Adaptability, Food Security, Risk, and the Right to the City in Sub-Saharan Africa: Towards Sustainable Livelihoods and Green Infrastructure

Key Research Concepts

Basic Assumptions and Objectives

AfriCity explores the causes and effects of environmental change and resource use in Sub-Saharan African cities. The project considers rapid social and economic transformation processes and their external and internal drivers, and assesses the barriers for potentials of social adaptability in the context of inequity, risk, and resourcefulness.

The project's overall objectives are

AfriCity links a strong research component, with extensive field studies, with an elaborated teaching and training module and also engages in consultancy and technology development and implementation.

AfriCity Research Framework (c) Krüger, Titz, Drescher, Shackleton

AfriCity Research Framework (c) F. Krüger, A. Drescher, A. Titz, C. Shackleton 2016/17 [9]

Routines, Ruptures, and Agency in Cities

Citizens and other stakeholders form permanent or temporary, fluid collectives, each defined by a set of mutual interests, shared values, or similar experiences of power or disadvantages. Interests are brought forward against other, competing ideas and strategies. Such contestations are often becoming part of routines in everyday urban life. The city becomes an arena of mediation, negotiation, and reconfiguring of urban ordering, of urban livelihoods and food security, of access to shaping urban environments and lifeworlds. This is where we start.
The projects looks into these processes in four cities in Tanzania, Malawi and South Africa. It also includes an innovative teaching component, with short term stays for Master students at the partnering universities abroad.

Core Research Concepts

The project is wary of conventional notions of ‘resilience’. It is embedded in a framework of three major conceptual approaches:

From ‘resilience’ to ‘resourcefulness’ - Despite the current popularity of the resilience approach, there is an increasing critique of the concept as “the paradigm shift from vulnerability to strength” [1] is still largely based on definitions by external agencies and experts. We prefer to talk of ‘resourcefulness’ [2] which focuses more on creativity and capabilities of people and is a less system-oriented approach.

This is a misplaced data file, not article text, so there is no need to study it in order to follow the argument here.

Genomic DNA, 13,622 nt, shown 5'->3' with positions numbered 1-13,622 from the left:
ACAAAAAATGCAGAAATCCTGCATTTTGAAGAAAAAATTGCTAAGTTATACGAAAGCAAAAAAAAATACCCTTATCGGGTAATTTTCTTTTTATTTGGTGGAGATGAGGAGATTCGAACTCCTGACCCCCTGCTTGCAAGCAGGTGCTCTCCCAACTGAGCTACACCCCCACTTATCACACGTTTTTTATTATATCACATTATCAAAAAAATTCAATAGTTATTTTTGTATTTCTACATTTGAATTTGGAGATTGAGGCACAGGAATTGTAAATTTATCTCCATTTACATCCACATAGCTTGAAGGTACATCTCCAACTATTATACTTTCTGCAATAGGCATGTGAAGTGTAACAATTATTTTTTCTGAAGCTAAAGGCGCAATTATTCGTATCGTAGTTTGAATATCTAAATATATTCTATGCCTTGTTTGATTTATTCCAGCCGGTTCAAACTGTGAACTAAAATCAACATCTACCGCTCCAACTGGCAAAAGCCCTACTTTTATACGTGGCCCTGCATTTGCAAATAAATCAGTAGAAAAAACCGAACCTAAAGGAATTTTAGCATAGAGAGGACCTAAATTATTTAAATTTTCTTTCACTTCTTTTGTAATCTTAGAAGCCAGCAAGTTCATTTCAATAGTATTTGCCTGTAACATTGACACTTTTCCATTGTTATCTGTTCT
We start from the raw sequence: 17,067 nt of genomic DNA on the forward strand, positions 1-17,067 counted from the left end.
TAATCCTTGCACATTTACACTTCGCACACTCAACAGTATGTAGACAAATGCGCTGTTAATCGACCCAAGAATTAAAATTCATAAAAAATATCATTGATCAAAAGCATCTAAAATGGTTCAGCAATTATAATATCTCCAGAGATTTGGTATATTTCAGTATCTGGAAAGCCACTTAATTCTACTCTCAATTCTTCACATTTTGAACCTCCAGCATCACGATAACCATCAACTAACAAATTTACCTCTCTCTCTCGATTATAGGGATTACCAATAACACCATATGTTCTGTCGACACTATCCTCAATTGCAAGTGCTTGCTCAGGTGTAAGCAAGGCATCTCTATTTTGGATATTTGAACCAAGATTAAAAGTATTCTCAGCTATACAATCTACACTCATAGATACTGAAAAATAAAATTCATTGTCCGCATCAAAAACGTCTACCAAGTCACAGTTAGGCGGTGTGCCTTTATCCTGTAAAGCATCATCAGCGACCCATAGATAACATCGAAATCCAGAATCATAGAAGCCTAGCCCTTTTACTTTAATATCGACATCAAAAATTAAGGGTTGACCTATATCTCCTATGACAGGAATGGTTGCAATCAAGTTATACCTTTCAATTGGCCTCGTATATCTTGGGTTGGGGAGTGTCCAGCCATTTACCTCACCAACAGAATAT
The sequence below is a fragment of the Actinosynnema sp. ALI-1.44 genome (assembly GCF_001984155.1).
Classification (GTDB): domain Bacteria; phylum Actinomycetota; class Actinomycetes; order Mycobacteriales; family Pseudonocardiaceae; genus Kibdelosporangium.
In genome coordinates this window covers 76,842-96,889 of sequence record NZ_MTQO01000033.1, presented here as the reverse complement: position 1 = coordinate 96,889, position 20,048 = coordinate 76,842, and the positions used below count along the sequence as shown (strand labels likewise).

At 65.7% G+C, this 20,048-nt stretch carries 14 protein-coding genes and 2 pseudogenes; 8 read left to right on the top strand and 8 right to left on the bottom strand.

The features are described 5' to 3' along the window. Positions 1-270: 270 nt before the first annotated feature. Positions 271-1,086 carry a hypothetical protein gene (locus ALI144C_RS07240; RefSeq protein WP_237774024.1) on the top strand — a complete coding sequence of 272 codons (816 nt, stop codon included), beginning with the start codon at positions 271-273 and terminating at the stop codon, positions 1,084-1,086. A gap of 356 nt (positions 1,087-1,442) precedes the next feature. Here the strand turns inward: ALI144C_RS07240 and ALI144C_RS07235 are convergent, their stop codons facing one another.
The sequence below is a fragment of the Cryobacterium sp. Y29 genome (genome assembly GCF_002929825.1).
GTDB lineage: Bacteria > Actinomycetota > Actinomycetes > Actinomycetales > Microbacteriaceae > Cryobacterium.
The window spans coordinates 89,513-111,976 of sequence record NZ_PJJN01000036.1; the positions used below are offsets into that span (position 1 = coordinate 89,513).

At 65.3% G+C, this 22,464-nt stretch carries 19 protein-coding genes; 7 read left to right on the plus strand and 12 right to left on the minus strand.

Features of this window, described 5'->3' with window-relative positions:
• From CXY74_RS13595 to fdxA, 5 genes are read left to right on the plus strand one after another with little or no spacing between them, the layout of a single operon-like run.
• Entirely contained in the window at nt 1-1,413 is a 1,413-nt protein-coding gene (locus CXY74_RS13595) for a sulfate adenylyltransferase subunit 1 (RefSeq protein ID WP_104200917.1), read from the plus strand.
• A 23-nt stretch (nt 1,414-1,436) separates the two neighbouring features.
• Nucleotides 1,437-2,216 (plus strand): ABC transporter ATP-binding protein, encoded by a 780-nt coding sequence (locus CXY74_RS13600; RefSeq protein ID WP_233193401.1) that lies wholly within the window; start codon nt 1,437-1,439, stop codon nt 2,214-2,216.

From ‘living in the city’ to the ‘right to the city’ - The recently revived ‘right to the city’ and ‘just city’ debates stress the formulation and cultivation of (political) justice amongst urban citizens and the inclusion of spatial dynamics that ‘make’ the city (cf. [3], [4], [5]). There is a mismatch between an increasing demand for a change of existing orders, and dwindling opportunities to actually achieve these changes [6]. The production of distinctive and contextually dependent formations of the right to the city in Sub-Saharan Africa [7] have not yet been sufficiently taken into account.

From the ‘distribution of goods and services’ to the ‘poetics of (green) urban infrastructure’ - The role of green infrastructure (GI) in contributing to urban sustainability and livelihoods parallels the paradigm shifts embodied in ecosystem services thinking and the increasing acceptance of agriculture as an urban land use. As with ‘resilience’, GI concepts still largely stem from functionalistic approaches. But infrastructures also exist as forms separate from their purely technical functioning. They need to be analysed as concrete semiotic and aesthetic vehicles oriented to addressees and store within them forms of desire, deliver moral behaviour and are sets of social practices ([8]: 329, 336). (Green) infrastructure gives meaning to urban lifeworlds.

References: [1] Almedom, A., Tumwine, J. 2008: Resilience to Disasters: A Paradigm Shift from Vulnerability to Strength. African Health Sciences 208 (8/S): 1-4 - [2] MacKinnon, D., Derickson, K.D. 2013: From resilience to resourecfulness: A critique of resilience policy and activism. Progress in Human Geography 37(2): 253-270 - [3] Lefebvre, H. 1968: Le droit à la ville. Paris. - [4] Harvey, D., Potter, C. 2009: The Right to the Just City. In: Marcuse, P, Connolly, J., Novy, J., Olivo, I., Potter, C., Steil, J. (eds.): Searching for the Just City. Abingdon, New York: 40-51 - [5] Lees, L. 2012: Review of Marcuse, P. et al. 2009: Searching for the Just City. Progress in Human Geography 36(4): 553-554 - [6] Marcuse, P. 2009: Postscript – Beyond the Just City to the Right to the City. In: Marcuse, P, Connolly, J., Novy, J., Olivo, I., Potter, C., Steil, J. (eds.): Searching for the Just City. Abingdon, New York: 240-254 - [7] Robinson, J. 2016: Thinking cities through elsewhere: Comparative tactics for a more global urban studies. Progress in Human Geography, 40 (1): 3-29 - [8] Larkin, B. 2013: The Politics and Poetics of Infrastructure. Annual Review of Anthropology (42): 327-343 - [9] For a more detailed explanation of the illustration cf. project proposal and various publications by the authors; on the concept of arena cf. Bierschenk. T. 1988: Development Projects as Arenas of Negotiation for Strategic Groups. Sociologia Ruralis, 28: 146–160; on the concept of riskscapes cf. Müller-Mahn, D. (ed.) 2013: The Spatial Dimension of Risk. How geography shapes the emergence of riskscapes. The Earthscan Risk in Society series 27, London.